Funeral Etiquette

Common Rules of Funeral Etiquette

If you are a guest attending a traditional funeral you might be aware of some of the common customs, and therefore can be ready for the process. If you are attending a non-traditional or personalized funeral, there’s a greater chance that you won’t be familiar with what is happening. However, regardless of the type of funeral you are attending, there are some common rules of etiquette for funerals:

  1. Arrival. Get to the church or funeral home at least 15 to 20 minutes prior to when you’re expecting the service to start. If you happen to arrive late, you should quietly enter the service and take a place in the back row. Make sure to draw as little attention to yourself as possible.  Turn off all cell phones or pagers.
  2. Conservative Apparel and Demeanor. Your dress and your behavior should address the solemnity of the event. Dress is traditionally dark or muted colors.  Err on the side of formality in dress if you are not sure. When you arrive take your place quickly and quietly. The first few rows are reserved for family members and close friends, but you should not sit too far back. Rows directly behind the family should be filled in order to offer support to the bereaved.
  3. Ceremony Participation. While the funeral is conducted by a clergy or main speaker, there may be times when participation is requested. If songs are being sung, join in. If prayers are being said, rise with the procession. If you are not religious you don’t have to pray, but you should stand to recognize the tradition. If there is an invitation to speak and you feel you have something relevant to say, then offer to speak briefly. The bereaved will be comforted by the fact that so many people also cared for the decedent. If there are not any indicators that you should participate, you should remain solemn and quiet.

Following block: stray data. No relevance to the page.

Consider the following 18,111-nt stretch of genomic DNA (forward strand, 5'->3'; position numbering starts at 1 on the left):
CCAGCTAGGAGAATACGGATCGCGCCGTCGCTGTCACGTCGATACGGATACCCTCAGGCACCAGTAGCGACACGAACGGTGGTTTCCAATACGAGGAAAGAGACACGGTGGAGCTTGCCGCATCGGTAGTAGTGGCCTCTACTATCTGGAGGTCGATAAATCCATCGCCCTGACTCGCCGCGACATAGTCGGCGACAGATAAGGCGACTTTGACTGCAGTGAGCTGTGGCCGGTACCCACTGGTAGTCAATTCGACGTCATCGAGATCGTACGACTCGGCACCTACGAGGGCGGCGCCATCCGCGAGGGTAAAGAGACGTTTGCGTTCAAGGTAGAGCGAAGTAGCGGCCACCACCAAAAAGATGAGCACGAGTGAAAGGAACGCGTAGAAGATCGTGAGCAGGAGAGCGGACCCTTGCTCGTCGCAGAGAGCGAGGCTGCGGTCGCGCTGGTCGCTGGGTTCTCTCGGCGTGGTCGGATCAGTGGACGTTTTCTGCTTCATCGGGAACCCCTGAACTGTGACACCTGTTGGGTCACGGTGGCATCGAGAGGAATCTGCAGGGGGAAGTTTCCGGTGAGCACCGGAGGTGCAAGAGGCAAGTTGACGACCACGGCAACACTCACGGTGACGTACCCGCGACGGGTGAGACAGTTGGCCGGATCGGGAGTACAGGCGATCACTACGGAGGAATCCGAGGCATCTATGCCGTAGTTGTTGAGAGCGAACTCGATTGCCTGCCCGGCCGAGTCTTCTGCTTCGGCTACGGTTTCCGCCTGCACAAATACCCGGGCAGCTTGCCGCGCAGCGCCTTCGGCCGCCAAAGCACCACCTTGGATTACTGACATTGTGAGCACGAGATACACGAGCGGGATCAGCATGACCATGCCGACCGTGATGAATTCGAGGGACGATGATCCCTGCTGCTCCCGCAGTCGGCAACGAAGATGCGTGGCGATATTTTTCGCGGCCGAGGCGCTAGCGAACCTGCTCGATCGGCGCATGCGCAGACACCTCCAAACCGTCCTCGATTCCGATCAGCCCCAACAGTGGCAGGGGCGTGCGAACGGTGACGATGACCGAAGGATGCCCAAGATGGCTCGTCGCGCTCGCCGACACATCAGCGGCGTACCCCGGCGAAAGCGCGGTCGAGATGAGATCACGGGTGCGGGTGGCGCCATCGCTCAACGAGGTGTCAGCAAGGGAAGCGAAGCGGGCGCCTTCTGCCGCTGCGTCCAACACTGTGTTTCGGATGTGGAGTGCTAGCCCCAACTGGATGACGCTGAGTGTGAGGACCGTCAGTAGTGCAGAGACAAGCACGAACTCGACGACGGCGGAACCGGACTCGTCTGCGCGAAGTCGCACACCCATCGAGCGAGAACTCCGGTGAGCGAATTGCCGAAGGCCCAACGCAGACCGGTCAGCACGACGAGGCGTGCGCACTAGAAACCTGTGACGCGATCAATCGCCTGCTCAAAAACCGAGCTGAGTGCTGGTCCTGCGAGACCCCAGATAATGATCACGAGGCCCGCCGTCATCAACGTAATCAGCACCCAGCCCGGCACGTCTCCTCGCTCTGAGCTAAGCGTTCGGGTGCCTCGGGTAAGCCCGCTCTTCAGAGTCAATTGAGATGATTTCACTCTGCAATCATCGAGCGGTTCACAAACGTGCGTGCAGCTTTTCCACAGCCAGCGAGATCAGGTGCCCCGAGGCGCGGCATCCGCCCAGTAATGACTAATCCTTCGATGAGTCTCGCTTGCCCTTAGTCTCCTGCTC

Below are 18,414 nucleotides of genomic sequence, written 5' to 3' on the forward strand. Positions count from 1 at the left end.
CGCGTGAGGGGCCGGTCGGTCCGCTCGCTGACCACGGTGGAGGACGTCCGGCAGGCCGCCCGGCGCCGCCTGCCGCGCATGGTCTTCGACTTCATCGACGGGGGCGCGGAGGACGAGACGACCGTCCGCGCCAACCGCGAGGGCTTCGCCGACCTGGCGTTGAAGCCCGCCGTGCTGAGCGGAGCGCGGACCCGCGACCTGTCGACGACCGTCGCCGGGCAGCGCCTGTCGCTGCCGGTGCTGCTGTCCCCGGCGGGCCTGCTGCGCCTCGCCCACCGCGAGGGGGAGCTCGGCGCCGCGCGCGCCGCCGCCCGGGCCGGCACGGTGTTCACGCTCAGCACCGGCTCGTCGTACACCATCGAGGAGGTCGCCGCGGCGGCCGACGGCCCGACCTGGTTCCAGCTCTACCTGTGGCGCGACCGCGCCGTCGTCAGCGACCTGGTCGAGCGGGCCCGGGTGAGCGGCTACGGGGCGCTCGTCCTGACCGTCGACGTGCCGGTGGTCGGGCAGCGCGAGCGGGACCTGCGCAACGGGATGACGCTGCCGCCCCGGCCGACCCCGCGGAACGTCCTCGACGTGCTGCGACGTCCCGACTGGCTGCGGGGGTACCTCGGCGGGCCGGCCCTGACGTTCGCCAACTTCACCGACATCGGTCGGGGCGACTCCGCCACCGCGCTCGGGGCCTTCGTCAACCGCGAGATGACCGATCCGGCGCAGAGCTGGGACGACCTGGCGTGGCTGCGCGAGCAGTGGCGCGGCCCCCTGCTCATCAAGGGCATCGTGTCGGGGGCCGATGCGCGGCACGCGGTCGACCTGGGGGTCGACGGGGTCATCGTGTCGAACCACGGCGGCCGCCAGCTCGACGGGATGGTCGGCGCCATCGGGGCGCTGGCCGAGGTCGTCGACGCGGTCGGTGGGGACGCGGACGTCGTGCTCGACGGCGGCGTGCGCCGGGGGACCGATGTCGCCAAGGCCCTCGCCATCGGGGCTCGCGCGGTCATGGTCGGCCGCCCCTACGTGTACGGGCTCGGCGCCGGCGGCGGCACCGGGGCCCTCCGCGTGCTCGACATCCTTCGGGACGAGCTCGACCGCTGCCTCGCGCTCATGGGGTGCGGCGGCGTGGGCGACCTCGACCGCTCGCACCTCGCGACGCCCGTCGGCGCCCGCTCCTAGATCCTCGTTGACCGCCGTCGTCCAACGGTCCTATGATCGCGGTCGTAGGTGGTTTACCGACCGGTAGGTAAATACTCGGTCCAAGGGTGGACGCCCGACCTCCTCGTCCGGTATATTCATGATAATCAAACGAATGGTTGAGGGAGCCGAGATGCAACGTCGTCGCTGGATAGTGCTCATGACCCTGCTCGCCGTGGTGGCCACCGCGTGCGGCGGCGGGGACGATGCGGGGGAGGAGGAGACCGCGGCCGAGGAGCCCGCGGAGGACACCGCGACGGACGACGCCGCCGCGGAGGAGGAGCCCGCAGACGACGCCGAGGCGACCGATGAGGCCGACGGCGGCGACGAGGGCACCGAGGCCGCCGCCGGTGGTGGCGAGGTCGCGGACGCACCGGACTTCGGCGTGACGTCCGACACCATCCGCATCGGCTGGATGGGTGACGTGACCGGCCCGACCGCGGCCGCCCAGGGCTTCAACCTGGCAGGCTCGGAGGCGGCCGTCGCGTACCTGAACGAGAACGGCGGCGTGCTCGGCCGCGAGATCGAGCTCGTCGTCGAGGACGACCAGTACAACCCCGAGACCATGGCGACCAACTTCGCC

4. Funeral Procession and Reception. Often the family members will follow the casket out of the church or funeral home. You should leave promptly, following the seating order to make sure you do not hold up the procession. If there is a graveside ceremony and you get invited to attend, go directly to your car and wait for the procession to leave. Make sure to turn your headlights on to show other drivers that you are part of the funeral procession. After the services, the family sometimes invites funeral attendees to the home of the deceased or a close relative. If you are unsure if you are invited, ask someone in the family. Again, respectful and conservative behavior is expected.
  5. Offering Condolences. Don’t monopolize the griever’s time at the funeral home, burial or reception or over stay your welcome. Realize that the griever needs to share time with others and also needs time alone. It is insensitive to say anything about the appearance of the deceased at the funeral home to their loved ones. Let the griever share their story when they are ready. Don’t ask what happened or for details. Learn what is appropriate to say and not to say to comfort the bereaved. Meaningful sympathy expressions are best.

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